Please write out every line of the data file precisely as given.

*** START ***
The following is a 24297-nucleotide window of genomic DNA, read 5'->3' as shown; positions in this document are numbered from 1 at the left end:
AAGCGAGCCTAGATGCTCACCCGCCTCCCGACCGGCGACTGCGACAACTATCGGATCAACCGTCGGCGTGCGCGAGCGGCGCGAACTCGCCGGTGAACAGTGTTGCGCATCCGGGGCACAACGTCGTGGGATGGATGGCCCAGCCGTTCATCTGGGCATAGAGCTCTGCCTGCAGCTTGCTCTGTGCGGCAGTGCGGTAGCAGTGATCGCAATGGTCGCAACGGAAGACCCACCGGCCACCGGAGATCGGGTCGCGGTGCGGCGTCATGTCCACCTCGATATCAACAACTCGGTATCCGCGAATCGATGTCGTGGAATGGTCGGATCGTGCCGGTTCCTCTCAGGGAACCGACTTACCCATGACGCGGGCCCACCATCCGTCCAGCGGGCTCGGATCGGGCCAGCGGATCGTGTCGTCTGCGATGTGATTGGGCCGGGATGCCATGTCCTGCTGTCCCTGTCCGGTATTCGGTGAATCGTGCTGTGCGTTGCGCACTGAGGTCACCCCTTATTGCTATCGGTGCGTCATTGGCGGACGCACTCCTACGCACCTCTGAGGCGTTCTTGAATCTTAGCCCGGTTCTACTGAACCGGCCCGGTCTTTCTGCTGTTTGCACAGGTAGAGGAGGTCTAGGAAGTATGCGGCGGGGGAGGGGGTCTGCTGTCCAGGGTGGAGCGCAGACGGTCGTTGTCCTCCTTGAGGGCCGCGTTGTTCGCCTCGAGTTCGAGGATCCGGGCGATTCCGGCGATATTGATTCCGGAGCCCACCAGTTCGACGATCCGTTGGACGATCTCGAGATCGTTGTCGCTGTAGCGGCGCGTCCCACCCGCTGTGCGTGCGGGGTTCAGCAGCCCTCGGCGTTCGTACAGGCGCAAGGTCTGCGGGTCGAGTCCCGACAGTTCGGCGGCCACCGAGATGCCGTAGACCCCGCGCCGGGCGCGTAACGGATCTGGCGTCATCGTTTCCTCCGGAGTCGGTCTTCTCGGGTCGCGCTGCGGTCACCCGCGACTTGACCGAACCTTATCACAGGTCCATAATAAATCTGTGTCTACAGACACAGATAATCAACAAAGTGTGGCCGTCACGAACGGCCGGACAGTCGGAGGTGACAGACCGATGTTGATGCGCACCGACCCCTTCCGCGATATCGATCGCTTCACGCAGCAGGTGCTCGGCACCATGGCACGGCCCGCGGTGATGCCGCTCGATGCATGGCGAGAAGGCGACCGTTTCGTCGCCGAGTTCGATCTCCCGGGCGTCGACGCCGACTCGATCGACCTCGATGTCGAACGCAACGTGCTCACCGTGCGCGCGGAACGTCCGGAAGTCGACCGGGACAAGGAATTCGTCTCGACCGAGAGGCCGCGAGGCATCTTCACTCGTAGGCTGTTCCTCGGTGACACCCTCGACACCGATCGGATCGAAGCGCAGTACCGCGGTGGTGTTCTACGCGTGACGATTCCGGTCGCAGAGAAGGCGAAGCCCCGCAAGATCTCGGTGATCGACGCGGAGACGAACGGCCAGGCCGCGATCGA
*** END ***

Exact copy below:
The following is a 24297-nucleotide window of genomic DNA, read 5'->3' as shown; positions in this document are numbered from 1 at the left end:
AAGCGAGCCTAGATGCTCACCCGCCTCCCGACCGGCGACTGCGACAACTATCGGATCAACCGTCGGCGTGCGCGAGCGGCGCGAACTCGCCGGTGAACAGTGTTGCGCATCCGGGGCACAACGTCGTGGGATGGATGGCCCAGCCGTTCATCTGGGCATAGAGCTCTGCCTGCAGCTTGCTCTGTGCGGCAGTGCGGTAGCAGTGATCGCAATGGTCGCAACGGAAGACCCACCGGCCACCGGAGATCGGGTCGCGGTGCGGCGTCATGTCCACCTCGATATCAACAACTCGGTATCCGCGAATCGATGTCGTGGAATGGTCGGATCGTGCCGGTTCCTCTCAGGGAACCGACTTACCCATGACGCGGGCCCACCATCCGTCCAGCGGGCTCGGATCGGGCCAGCGGATCGTGTCGTCTGCGATGTGATTGGGCCGGGATGCCATGTCCTGCTGTCCCTGTCCGGTATTCGGTGAATCGTGCTGTGCGTTGCGCACTGAGGTCACCCCTTATTGCTATCGGTGCGTCATTGGCGGACGCACTCCTACGCACCTCTGAGGCGTTCTTGAATCTTAGCCCGGTTCTACTGAACCGGCCCGGTCTTTCTGCTGTTTGCACAGGTAGAGGAGGTCTAGGAAGTATGCGGCGGGGGAGGGGGTCTGCTGTCCAGGGTGGAGCGCAGACGGTCGTTGTCCTCCTTGAGGGCCGCGTTGTTCGCCTCGAGTTCGAGGATCCGGGCGATTCCGGCGATATTGATTCCGGAGCCCACCAGTTCGACGATCCGTTGGACGATCTCGAGATCGTTGTCGCTGTAGCGGCGCGTCCCACCCGCTGTGCGTGCGGGGTTCAGCAGCCCTCGGCGTTCGTACAGGCGCAAGGTCTGCGGGTCGAGTCCCGACAGTTCGGCGGCCACCGAGATGCCGTAGACCCCGCGCCGGGCGCGTAACGGATCTGGCGTCATCGTTTCCTCCGGAGTCGGTCTTCTCGGGTCGCGCTGCGGTCACCCGCGACTTGACCGAACCTTATCACAGGTCCATAATAAATCTGTGTCTACAGACACAGATAATCAACAAAGTGTGGCCGTCACGAACGGCCGGACAGTCGGAGGTGACAGACCGATGTTGATGCGCACCGACCCCTTCCGCGATATCGATCGCTTCACGCAGCAGGTGCTCGGCACCATGGCACGGCCCGCGGTGATGCCGCTCGATGCATGGCGAGAAGGCGACCGTTTCGTCGCCGAGTTCGATCTCCCGGGCGTCGACGCCGACTCGATCGACCTCGATGTCGAACGCAACGTGCTCACCGTGCGCGCGGAACGTCCGGAAGTCGACCGGGACAAGGAATTCGTCTCGACCGAGAGGCCGCGAGGCATCTTCACTCGTAGGCTGTTCCTCGGTGACACCCTCGACACCGATCGGATCGAAGCGCAGTACCGCGGTGGTGTTCTACGCGTGACGATTCCGGTCGCAGAGAAGGCGAAGCCCCGCAAGATCTCGGTGATCGACGCGGAGACGAACGGCCAGGCCGCGATCGA